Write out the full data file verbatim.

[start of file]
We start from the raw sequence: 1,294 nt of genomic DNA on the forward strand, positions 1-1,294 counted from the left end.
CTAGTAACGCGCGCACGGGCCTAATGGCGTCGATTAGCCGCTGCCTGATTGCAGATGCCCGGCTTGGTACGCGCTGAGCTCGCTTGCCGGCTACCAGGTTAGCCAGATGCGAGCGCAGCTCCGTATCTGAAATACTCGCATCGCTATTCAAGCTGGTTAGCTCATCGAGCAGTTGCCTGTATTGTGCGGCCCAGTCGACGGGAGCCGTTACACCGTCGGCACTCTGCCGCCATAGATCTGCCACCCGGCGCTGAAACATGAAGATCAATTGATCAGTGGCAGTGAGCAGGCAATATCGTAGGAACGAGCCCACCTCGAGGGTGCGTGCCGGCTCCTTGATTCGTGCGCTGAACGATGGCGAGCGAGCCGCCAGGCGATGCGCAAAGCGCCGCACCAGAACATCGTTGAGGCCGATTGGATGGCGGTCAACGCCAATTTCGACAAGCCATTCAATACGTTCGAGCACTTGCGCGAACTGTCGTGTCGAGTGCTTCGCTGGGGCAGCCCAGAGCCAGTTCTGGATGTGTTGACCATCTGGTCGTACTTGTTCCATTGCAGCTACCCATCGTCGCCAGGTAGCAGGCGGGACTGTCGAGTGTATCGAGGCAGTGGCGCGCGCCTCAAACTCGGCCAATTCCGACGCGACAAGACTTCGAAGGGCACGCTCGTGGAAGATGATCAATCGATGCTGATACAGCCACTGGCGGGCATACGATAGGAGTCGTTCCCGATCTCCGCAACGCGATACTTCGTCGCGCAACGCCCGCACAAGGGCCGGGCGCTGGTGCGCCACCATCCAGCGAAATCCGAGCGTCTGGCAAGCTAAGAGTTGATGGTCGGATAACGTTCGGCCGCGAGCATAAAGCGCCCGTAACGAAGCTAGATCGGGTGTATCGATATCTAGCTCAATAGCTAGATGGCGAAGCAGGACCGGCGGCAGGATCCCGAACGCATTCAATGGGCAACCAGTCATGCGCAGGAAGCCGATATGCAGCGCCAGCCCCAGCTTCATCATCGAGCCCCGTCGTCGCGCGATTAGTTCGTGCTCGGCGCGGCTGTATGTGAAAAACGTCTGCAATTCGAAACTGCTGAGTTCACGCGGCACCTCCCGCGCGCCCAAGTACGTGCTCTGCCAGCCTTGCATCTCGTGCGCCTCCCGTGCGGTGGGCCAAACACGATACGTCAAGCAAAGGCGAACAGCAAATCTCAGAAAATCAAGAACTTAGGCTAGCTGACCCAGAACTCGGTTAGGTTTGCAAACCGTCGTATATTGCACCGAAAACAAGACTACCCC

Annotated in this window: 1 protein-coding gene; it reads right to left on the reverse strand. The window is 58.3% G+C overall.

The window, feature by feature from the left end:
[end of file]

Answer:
We start from the raw sequence: 1,294 nt of genomic DNA on the forward strand, positions 1-1,294 counted from the left end.
CTAGTAACGCGCGCACGGGCCTAATGGCGTCGATTAGCCGCTGCCTGATTGCAGATGCCCGGCTTGGTACGCGCTGAGCTCGCTTGCCGGCTACCAGGTTAGCCAGATGCGAGCGCAGCTCCGTATCTGAAATACTCGCATCGCTATTCAAGCTGGTTAGCTCATCGAGCAGTTGCCTGTATTGTGCGGCCCAGTCGACGGGAGCCGTTACACCGTCGGCACTCTGCCGCCATAGATCTGCCACCCGGCGCTGAAACATGAAGATCAATTGATCAGTGGCAGTGAGCAGGCAATATCGTAGGAACGAGCCCACCTCGAGGGTGCGTGCCGGCTCCTTGATTCGTGCGCTGAACGATGGCGAGCGAGCCGCCAGGCGATGCGCAAAGCGCCGCACCAGAACATCGTTGAGGCCGATTGGATGGCGGTCAACGCCAATTTCGACAAGCCATTCAATACGTTCGAGCACTTGCGCGAACTGTCGTGTCGAGTGCTTCGCTGGGGCAGCCCAGAGCCAGTTCTGGATGTGTTGACCATCTGGTCGTACTTGTTCCATTGCAGCTACCCATCGTCGCCAGGTAGCAGGCGGGACTGTCGAGTGTATCGAGGCAGTGGCGCGCGCCTCAAACTCGGCCAATTCCGACGCGACAAGACTTCGAAGGGCACGCTCGTGGAAGATGATCAATCGATGCTGATACAGCCACTGGCGGGCATACGATAGGAGTCGTTCCCGATCTCCGCAACGCGATACTTCGTCGCGCAACGCCCGCACAAGGGCCGGGCGCTGGTGCGCCACCATCCAGCGAAATCCGAGCGTCTGGCAAGCTAAGAGTTGATGGTCGGATAACGTTCGGCCGCGAGCATAAAGCGCCCGTAACGAAGCTAGATCGGGTGTATCGATATCTAGCTCAATAGCTAGATGGCGAAGCAGGACCGGCGGCAGGATCCCGAACGCATTCAATGGGCAACCAGTCATGCGCAGGAAGCCGATATGCAGCGCCAGCCCCAGCTTCATCATCGAGCCCCGTCGTCGCGCGATTAGTTCGTGCTCGGCGCGGCTGTATGTGAAAAACGTCTGCAATTCGAAACTGCTGAGTTCACGCGGCACCTCCCGCGCGCCCAAGTACGTGCTCTGCCAGCCTTGCATCTCGTGCGCCTCCCGTGCGGTGGGCCAAACACGATACGTCAAGCAAAGGCGAACAGCAAATCTCAGAAAATCAAGAACTTAGGCTAGCTGACCCAGAACTCGGTTAGGTTTGCAAACCGTCGTATATTGCACCGAAAACAAGACTACCCC

Annotated in this window: 1 protein-coding gene; it reads right to left on the reverse strand. The window is 58.3% G+C overall.

The window, feature by feature from the left end: